Guest post by Matthew E. May, author of The Laws of Subtraction.
The immediate question raised by the title of my book is: Why subtraction? Three reasons, really.
First, and most importantly, our world is more overwhelming than ever before. Our work is deeper and more demanding than ever. Our businesses are more complicated and difficult to manage than ever. Everybody knows everything about us. The simple life is a thing of the past. Everywhere, there’s too much of the wrong stuff and not enough of the right.
All of us, regardless of walk in life, face the difficult challenge of remaining relevant in a time of massive distraction and disruption. I’m convinced that subtraction–which I define as removing (or refraining from adding) anything obviously excessive, confusing, wasteful, unnatural, hazardous, hard to use, or ugly–holds the key to meeting the challenge.
Second, while I am far from mastering subtraction, I’ve been a student of it for over a decade: chasing down ideas of various kinds that are simple and powerful at the same time. I’ve tracked down and examined over 2,000 ideas that to some degree fit a single criterion: they achieve maximum effect through minimum means. Those ideas span a wide spectrum of human endeavor: business, government, academia, arts, athletics, science, architecture, design, technology, and psychology. It is the common characteristics and recognizable patterns in these ideas that give rise to the six laws of subtraction, which when taken together can be thought of as a code for the creative mind.
Third, subtraction is what people want me to talk about in speeches and seminars. They ask me for rules of thumb to help them design and deliver more compelling experiences for themselves, their companies, and their customers.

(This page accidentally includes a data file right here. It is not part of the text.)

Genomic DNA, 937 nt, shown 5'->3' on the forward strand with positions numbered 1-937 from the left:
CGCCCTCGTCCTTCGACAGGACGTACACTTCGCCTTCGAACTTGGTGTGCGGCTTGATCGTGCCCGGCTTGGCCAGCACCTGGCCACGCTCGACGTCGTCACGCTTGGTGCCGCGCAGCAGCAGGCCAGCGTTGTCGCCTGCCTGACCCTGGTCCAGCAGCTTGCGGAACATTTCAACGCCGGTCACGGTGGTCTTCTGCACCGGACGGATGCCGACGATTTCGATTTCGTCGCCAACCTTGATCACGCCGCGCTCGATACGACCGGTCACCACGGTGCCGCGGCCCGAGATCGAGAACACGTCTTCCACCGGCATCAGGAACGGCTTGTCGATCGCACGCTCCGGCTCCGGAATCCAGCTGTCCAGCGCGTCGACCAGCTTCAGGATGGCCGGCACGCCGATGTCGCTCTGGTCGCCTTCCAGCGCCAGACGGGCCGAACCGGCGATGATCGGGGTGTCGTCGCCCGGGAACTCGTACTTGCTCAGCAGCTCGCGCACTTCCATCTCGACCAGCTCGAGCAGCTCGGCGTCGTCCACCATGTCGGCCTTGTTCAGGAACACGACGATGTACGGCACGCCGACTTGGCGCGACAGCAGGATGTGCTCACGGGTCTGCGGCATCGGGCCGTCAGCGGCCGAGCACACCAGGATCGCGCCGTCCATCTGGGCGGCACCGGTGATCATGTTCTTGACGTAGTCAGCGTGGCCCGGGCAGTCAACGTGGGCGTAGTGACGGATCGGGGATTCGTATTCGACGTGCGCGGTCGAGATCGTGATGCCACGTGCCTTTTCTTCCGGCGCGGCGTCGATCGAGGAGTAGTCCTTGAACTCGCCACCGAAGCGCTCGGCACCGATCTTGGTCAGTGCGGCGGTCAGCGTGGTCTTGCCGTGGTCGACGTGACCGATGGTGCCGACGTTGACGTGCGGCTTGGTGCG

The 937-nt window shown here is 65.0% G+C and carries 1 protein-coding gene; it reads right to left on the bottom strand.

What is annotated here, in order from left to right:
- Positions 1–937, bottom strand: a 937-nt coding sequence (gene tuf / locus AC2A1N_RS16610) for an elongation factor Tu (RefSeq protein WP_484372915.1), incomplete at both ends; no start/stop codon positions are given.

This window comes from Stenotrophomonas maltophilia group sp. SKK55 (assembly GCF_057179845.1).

Finally, I’m fortunate to have met many brilliant and fascinating people who have embraced the power of less in their work and lives. Because their stories are so powerful, inspiring, and useful, I wanted to share them with a broader audience.
Now, there is an inherent contradiction at play in writing and publishing a book: it is an act of addition, not subtraction. If I could figure out how to get this particular portfolio of insight and inspiration into your head with an affordable form of magic that removes the written word entirely, I would.
My great hope for this book is that it helps you to think a bit differently by using subtraction to do better with less and find clever solutions to your most difficult challenges, whatever they may be. If I do my job right, this book will have great meaning for you. If I don’t, I’m sure you’ll let me know.
I often ask other authors to tell me the one thing they would like their readers to take away from their books. For The Laws of Subtraction, it is quite simply this:
When you remove just the right things in just the right way, something good happens.
Matthew E. May is the author of three award-winning books: The Elegant Solution, In Pursuit of Elegance, and The Shibumi Strategy. A popular speaker, creativity coach, and close advisor on innovation to companies such as ADP, Edmunds, Intuit, and Toyota, he is a regular contributor to the American Express OPEN Forum Idea Hub and the founder of Edit Innovation, an ideas agency.